Applicant tracking systems are wonderful. They help you post a job to your own site and to many job boards, track submissions, and bring up those candidates again for new job searches. They also allow you to figure out who is where in the hiring pipeline, and keep things neat and organized. Some of them even intelligently pick the most relevant resumes that are submitted directly to the company or from third-party job boards such as Monster or CareerBuilder. However, when it comes to finding real talent that is a perfect match for the position, the ATS falls short compared to the good old-fashioned sourcing and recruiting process.
When filling a position using an internal ATS, it comes down to one of these two scenarios:
- Your perfect candidate (or set of candidates) responds directly from one of the job boards you used to get the word out, and your internal process and intelligent systems allow you to identify this perfect candidate from the myriad of other irrelevant submissions. If this is you, you are in luck! Not only do you run a very efficient shop, but you are operating at a level most of other readers of this dispatch can only aspire to. However, the majority of submissions you will get from eager candidates responding to job boards are not at all relevant to your search. If you have lots of potential candidates flowing through to current job openings, given the current state of affairs, chances are you will not be able to tell the wheat from the chaff until several days after you receive the submission.
- You do a search on your ATS and find a candidate who seems like a good fit. The subject submitted his CV for a different position a few weeks or months ago. You think to yourself, “I am sure he still looking; let me give him a call!” Unfortunately, if you come across a submission that is over a week old, you don’t have a candidate who was hand delivered from your ATS. What you do have is some cold outreach to do to make sure the candidate is still looking and/or interested in your job description.
Cold outreach, the most frequent method to finding skilled talent both relevant and looking, has being studied in far more detail and experienced far more advances in the realm of sales than in the practice of recruiting. The recruiting industry — especially in sourcing — lacks the process, structure, and rigor that pre-sales and lead generation enjoy in sales. Most tools are devoted to either finding people or tracking them once converted, leaving the most painful step, the cold outreach, out of the picture.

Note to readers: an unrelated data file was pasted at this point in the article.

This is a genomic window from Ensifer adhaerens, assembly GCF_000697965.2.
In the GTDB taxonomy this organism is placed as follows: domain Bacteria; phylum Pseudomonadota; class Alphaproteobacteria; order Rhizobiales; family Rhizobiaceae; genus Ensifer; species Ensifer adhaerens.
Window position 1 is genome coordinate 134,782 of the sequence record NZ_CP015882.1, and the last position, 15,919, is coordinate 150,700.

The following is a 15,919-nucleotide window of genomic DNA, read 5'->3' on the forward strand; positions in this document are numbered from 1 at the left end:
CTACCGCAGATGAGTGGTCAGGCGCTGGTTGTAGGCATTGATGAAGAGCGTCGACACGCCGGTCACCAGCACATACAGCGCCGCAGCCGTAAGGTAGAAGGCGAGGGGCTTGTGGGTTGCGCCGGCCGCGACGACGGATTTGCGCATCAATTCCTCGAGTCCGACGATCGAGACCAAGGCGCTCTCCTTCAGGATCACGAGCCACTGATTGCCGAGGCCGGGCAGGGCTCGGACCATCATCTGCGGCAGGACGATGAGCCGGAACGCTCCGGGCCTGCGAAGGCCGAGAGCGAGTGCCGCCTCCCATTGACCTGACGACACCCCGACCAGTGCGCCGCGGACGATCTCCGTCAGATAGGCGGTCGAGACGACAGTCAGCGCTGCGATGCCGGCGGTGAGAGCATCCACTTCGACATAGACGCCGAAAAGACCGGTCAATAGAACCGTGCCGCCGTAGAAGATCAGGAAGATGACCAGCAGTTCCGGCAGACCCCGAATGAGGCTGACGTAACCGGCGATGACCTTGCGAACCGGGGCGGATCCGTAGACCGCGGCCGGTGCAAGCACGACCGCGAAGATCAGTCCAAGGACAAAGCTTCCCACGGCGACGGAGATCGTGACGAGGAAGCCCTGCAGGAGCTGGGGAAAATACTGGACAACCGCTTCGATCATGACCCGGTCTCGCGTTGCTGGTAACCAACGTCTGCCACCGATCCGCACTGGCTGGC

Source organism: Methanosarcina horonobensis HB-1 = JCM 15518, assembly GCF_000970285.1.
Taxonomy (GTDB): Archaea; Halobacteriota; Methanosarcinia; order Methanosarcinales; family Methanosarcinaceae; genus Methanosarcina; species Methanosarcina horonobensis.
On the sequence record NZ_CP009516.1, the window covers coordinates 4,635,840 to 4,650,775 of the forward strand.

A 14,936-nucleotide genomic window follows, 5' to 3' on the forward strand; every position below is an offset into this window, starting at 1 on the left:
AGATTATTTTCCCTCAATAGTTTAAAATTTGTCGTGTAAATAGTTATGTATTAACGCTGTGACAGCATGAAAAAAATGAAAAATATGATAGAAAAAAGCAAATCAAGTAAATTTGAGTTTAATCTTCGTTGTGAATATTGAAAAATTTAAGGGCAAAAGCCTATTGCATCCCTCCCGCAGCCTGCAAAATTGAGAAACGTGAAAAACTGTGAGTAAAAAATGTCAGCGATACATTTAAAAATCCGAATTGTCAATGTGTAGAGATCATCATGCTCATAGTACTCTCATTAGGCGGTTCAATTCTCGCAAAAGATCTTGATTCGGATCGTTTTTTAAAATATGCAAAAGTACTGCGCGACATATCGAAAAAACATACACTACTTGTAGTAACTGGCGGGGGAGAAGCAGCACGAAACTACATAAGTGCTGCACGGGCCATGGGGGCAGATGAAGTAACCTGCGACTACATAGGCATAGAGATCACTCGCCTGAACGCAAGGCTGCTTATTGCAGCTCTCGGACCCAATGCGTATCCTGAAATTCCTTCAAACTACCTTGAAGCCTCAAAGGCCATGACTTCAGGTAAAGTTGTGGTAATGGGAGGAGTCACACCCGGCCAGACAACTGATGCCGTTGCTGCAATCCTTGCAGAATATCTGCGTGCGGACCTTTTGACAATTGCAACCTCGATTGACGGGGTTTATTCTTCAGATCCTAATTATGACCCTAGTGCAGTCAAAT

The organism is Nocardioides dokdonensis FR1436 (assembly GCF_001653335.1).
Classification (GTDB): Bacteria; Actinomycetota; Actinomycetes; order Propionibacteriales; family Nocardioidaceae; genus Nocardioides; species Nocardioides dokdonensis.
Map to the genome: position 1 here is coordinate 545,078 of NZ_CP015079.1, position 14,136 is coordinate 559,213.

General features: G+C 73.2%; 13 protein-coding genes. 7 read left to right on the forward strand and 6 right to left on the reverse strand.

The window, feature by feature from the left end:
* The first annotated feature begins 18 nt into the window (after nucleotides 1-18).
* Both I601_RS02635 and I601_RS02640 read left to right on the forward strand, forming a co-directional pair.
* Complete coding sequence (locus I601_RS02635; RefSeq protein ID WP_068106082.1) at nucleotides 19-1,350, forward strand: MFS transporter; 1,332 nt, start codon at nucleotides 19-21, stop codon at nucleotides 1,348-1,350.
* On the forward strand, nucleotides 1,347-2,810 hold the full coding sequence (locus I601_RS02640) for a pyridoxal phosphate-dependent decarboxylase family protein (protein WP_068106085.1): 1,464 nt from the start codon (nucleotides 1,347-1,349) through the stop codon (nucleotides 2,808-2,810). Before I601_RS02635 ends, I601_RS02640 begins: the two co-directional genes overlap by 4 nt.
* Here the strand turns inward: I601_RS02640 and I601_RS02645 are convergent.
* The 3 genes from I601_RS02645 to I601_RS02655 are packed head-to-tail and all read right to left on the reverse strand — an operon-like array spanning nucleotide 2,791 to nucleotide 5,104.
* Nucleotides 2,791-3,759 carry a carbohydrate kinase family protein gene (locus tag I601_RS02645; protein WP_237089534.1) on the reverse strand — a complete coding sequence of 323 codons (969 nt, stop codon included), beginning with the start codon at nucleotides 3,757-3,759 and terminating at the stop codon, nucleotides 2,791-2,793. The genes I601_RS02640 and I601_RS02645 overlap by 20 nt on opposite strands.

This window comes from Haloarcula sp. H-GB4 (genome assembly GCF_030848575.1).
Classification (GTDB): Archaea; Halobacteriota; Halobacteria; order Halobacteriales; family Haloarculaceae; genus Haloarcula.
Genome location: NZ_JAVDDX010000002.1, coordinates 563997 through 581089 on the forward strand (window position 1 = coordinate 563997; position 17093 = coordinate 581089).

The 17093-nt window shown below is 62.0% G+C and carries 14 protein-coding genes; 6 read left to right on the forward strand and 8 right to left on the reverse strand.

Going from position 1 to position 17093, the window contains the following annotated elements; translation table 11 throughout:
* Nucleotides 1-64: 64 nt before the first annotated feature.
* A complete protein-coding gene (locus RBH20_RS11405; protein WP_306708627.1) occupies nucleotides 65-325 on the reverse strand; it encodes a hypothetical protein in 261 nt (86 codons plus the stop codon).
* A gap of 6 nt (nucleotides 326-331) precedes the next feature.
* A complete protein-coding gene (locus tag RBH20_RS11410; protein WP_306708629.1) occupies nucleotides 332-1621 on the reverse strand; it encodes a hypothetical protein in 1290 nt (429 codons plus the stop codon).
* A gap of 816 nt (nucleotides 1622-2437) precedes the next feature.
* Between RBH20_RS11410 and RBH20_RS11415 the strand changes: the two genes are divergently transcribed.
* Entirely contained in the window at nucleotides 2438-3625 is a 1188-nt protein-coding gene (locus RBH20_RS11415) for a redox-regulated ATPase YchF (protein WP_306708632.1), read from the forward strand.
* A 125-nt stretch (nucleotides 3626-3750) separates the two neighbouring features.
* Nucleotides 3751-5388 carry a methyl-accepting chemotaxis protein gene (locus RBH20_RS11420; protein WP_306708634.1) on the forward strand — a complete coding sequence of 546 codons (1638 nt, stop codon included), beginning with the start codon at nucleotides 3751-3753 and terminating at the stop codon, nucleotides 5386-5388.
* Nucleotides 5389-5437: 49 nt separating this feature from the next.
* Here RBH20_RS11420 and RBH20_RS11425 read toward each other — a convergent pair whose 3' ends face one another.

Reaching out cold to a set of candidates is not only one of the most time-consuming tasks, but it could have the largest impact on the cost of sourcing as well as the reputation of a recruiter among the candidate community. This is just math … most cold emails have between 3 percent and 5 percent conversion rates; in other words, people replying to you to say, “yeah, I am interested, let’s talk.” That means that whatever activity you do pre-email such as researching and composing has a 33 to 20 multiplier in cost!
Think about that for a minute. Performing outreach to a candidate cold and not locking in that candidate is probably the largest cost driver in terms of working on placement. Tracking outreach performance should be a business imperative, not a nice to have.
If recruiting is thought to be in the same realm as sales, an analogy made many times by contributors to this site, then a study done by Professor Oldroyd (self-servingly used by InsideSales for its dialer product), a faculty fellow at MIT, on response rates to web leads are applicable to recruiting. The study (see graphic above) shows that the ability to make contact and qualify an inbound inquiry diminishes by six times within the first hour. After 20 hours every additional dial or outreach to that inquiry actually hurts your ability to make contact. Extrapolating this study to recruiting means that trying to reach back out to any candidate who reached out to you over 10 hours ago may turn this outreach cold. Not only is this candidate no longer “yours,” but you are back to the inglorious economics of the cold outreach.
This data should make you think differently about applicant tracking systems. Your ATS, or any other aggregator of people’s profiles for that matter, from LinkedIn to Github to Dice, should be thought of as phone books with varying amounts of information. The cost of obtaining a contact should be added to the time spent doing additional research to really figure out if the target is a good fit for search, and that total immediately multiplied by 20 or 30 — depending on your emailing skills. These dynamics favor those recruiters with great communication skills and the ability to identify targets who will find what the recruiter has to offer compelling. These are similar traits as those enjoyed by great salespeople.